Courtesy Photo
                                Quinton Morris, left, works one-on-one with a Key to Change student.

Courtesy Photo Quinton Morris, left, works one-on-one with a Key to Change student.

Key to Change warms up for next year

Quinton Morris and students reflect on the nonprofit and what’s ahead

Key to Change is a local nonprofit helping create access for South King County youth to music, specifically though string instruments.

The goals of Key to Change, and of founder, Seattle University professor and concert violinist, Quinton Morris, is to set students up for success.

“My next moves are for the nonprofit. It’s about bunkering down and continuing to help those who don’t have access,” Morris said.

He recently completed the nonprofit’s strategic business plan, so Morris is confidently looking at the program’s future while still glowing in its accomplishments.

Morris has had great response from the Renton community for his nonprofit, which started in 2015 after he finished his world tour “BREAKTHROUGH,” where he realized from teaching students around the world, that no matter where you are, students want to learn.

It really became clear to Morris then that he needed to get back to King County and begin this grassroots organization.

The idea of “grassroots” is important to Morris because he sees the kids he teaches as the genuine representation of their communities, so other members of the community should see that and take an interest in being active in that effort.

Adriana Najera, an incoming junior at Lindbergh High School, has played the viola since sixth grade. When she moved to Renton from Seattle before her freshman year, she lost a private tutor and her participation in the West Seattle Community Orchestra.

Shrunk down to just the high school orchestra, Najera felt unfulfilled. She had nothing to practice after school. She had no individual tutoring, and peers who didn’t seem as passionate as her about orchestra made her feel alone.

She was on the verge of quitting.

“I felt so closed off from the experience,” Najera said. “And then when I joined Key to Change, and suddenly I was with people in the same boat as me. We were having performances altogether, and it made me feel included and welcomed to a circle of people who have the same interest. It helped my attitude, it’s made me want to join in an orchestra, take music classes, continue with my lessons and want to practice.”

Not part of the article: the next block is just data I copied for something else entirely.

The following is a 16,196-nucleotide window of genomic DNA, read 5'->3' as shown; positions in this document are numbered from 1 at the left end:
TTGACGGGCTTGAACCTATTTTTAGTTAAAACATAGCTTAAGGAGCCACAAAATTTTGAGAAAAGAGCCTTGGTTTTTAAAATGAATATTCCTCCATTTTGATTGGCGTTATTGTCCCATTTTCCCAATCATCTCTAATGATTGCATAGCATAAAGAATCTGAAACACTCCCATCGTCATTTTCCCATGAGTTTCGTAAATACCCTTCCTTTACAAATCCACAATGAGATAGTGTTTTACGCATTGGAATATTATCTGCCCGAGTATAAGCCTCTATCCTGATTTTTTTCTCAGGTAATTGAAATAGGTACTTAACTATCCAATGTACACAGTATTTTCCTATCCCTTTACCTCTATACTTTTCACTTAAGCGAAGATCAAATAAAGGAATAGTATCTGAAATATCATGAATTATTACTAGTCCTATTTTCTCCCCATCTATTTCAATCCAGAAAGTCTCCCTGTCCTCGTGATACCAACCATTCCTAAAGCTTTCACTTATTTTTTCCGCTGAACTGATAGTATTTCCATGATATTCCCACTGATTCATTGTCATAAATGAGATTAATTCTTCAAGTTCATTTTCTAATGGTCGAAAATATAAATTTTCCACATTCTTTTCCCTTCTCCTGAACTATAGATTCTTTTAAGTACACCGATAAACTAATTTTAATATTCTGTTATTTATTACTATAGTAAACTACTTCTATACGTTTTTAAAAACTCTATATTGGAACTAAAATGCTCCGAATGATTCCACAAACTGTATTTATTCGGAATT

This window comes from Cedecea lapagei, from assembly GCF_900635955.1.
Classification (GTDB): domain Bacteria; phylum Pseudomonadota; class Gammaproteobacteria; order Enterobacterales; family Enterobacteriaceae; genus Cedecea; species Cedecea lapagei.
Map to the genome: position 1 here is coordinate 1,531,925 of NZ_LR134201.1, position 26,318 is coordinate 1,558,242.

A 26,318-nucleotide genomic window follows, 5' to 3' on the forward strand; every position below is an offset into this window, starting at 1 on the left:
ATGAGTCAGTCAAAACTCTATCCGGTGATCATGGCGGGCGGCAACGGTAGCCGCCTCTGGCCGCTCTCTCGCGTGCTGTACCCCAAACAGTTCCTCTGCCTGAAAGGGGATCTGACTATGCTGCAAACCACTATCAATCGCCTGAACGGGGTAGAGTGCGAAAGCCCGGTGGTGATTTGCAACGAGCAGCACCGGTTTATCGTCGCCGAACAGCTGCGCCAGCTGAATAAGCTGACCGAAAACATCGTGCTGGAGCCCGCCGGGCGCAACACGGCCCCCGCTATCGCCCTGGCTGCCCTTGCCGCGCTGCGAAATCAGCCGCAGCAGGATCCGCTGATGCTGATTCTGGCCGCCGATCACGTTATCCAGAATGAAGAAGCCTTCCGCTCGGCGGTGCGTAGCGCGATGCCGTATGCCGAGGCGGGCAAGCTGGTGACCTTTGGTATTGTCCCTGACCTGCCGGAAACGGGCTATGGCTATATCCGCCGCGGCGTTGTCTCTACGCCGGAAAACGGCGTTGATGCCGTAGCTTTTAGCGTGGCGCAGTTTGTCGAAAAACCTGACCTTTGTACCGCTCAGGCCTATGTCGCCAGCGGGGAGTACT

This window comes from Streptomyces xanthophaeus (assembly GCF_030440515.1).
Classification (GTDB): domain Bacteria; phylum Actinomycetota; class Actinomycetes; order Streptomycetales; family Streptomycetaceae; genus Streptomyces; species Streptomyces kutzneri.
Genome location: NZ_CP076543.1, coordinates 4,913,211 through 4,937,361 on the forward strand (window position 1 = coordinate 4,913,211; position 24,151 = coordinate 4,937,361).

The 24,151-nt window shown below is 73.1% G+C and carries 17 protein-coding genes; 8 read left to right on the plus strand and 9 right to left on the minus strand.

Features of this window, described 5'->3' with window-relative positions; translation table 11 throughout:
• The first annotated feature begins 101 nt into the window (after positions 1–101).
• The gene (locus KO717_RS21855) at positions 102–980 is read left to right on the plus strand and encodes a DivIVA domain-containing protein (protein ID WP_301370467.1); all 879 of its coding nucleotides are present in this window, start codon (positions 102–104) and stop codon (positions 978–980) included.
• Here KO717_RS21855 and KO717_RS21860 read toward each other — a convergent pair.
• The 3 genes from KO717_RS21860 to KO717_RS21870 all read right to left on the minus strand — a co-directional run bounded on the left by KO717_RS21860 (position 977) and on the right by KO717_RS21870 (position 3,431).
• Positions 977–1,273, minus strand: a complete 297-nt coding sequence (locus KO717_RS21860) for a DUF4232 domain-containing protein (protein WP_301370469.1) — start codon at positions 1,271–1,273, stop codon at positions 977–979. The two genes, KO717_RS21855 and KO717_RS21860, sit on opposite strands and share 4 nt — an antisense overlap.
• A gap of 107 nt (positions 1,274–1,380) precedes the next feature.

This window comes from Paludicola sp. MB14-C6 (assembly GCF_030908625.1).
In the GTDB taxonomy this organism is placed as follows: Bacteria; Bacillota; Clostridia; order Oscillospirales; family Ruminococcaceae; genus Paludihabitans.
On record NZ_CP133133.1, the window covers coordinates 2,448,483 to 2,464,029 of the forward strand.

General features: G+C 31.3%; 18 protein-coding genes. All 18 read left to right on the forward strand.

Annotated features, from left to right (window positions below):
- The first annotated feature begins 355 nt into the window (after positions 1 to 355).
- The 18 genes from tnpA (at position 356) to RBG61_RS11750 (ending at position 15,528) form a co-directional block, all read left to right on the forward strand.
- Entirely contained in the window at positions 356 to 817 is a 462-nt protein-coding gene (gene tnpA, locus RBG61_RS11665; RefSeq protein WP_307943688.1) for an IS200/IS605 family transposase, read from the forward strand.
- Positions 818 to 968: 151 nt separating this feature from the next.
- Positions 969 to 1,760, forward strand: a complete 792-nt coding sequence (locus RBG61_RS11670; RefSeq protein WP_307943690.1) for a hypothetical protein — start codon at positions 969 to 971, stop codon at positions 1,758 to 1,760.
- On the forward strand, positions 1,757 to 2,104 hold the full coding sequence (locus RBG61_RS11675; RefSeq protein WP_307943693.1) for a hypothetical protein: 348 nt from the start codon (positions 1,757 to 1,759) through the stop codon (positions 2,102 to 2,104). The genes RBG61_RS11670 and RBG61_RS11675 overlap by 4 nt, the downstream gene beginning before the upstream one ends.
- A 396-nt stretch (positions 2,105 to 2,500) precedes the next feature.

Najera now hopes to join the Tacoma Youth Symphony, which she will apply to in the fall. Although she’s not fully set on a career path, her current aspirations are to be a music teacher.

She’s glad to have found her music teacher when she did. She said her one-on-one tutoring sessions helped her work out bad viola habits she’d gathered since losing her Seattle tutor. Najera said Morris as a teacher is detail-oriented, focusing on the technique, like holding your instrument and bow.

Another student, to-be high school freshman at Kentridge and violinist, Ellie Whitby said Morris’ motto is “If we’re not hearing his voice and seeing his face while we’re practicing were not practicing right.”

Her and her mom, Tina Whitby, explain that this is because he will repeat instructions to students over and over, and that they need to trust the process. If they remember what he says, they should be able to utilize it in outside practicing. They’re both very pleased with his instructional style and his sense of humor that the students respond to.

While Najera was in need of some solo time, Ellie had lacked confidence in her performing for others. Ellie said she hated playing in front of people alone, that even doing scales in a classroom could bring on a panic attack. Morris was able to help her start to break through that.

Tina said she saw Ellie conquer those nerves in the lessons she attended. Tina said she’s also played beautifully and publicly at recitals.

“I’ve seen that growth and excitement,” Tina said. “It was amazing because we had to do some concerts at the end, and she got to shine and play solo, in front of not only families at the Seattle Public Library, but with other strangers. We just were so proud of her, and so was Dr. Morris. We were both giving each other high fives after.”